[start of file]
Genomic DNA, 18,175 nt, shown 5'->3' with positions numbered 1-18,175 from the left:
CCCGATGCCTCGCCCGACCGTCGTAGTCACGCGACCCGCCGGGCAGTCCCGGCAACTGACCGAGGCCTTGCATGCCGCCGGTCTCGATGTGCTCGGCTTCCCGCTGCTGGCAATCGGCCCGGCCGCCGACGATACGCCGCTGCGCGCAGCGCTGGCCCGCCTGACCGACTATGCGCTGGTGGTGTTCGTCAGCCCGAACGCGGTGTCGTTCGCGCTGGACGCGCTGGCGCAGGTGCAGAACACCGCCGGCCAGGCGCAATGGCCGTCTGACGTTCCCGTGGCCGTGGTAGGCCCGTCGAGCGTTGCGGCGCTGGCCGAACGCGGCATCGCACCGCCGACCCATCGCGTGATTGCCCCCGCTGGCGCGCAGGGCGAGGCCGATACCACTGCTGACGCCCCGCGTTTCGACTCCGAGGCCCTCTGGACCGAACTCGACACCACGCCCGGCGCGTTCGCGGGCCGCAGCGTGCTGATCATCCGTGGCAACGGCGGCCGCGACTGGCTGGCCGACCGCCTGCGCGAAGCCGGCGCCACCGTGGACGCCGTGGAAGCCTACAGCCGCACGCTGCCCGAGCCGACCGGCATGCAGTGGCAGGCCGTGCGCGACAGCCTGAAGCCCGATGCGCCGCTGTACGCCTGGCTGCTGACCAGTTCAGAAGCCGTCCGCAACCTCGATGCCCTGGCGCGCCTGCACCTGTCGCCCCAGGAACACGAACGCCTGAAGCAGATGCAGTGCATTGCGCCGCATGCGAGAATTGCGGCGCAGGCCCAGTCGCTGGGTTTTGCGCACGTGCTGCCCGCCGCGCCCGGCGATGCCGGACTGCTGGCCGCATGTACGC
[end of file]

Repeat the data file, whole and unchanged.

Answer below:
Genomic DNA, 18,175 nt, shown 5'->3' with positions numbered 1-18,175 from the left:
CCCGATGCCTCGCCCGACCGTCGTAGTCACGCGACCCGCCGGGCAGTCCCGGCAACTGACCGAGGCCTTGCATGCCGCCGGTCTCGATGTGCTCGGCTTCCCGCTGCTGGCAATCGGCCCGGCCGCCGACGATACGCCGCTGCGCGCAGCGCTGGCCCGCCTGACCGACTATGCGCTGGTGGTGTTCGTCAGCCCGAACGCGGTGTCGTTCGCGCTGGACGCGCTGGCGCAGGTGCAGAACACCGCCGGCCAGGCGCAATGGCCGTCTGACGTTCCCGTGGCCGTGGTAGGCCCGTCGAGCGTTGCGGCGCTGGCCGAACGCGGCATCGCACCGCCGACCCATCGCGTGATTGCCCCCGCTGGCGCGCAGGGCGAGGCCGATACCACTGCTGACGCCCCGCGTTTCGACTCCGAGGCCCTCTGGACCGAACTCGACACCACGCCCGGCGCGTTCGCGGGCCGCAGCGTGCTGATCATCCGTGGCAACGGCGGCCGCGACTGGCTGGCCGACCGCCTGCGCGAAGCCGGCGCCACCGTGGACGCCGTGGAAGCCTACAGCCGCACGCTGCCCGAGCCGACCGGCATGCAGTGGCAGGCCGTGCGCGACAGCCTGAAGCCCGATGCGCCGCTGTACGCCTGGCTGCTGACCAGTTCAGAAGCCGTCCGCAACCTCGATGCCCTGGCGCGCCTGCACCTGTCGCCCCAGGAACACGAACGCCTGAAGCAGATGCAGTGCATTGCGCCGCATGCGAGAATTGCGGCGCAGGCCCAGTCGCTGGGTTTTGCGCACGTGCTGCCCGCCGCGCCCGGCGATGCCGGACTGCTGGCCGCATGTACGC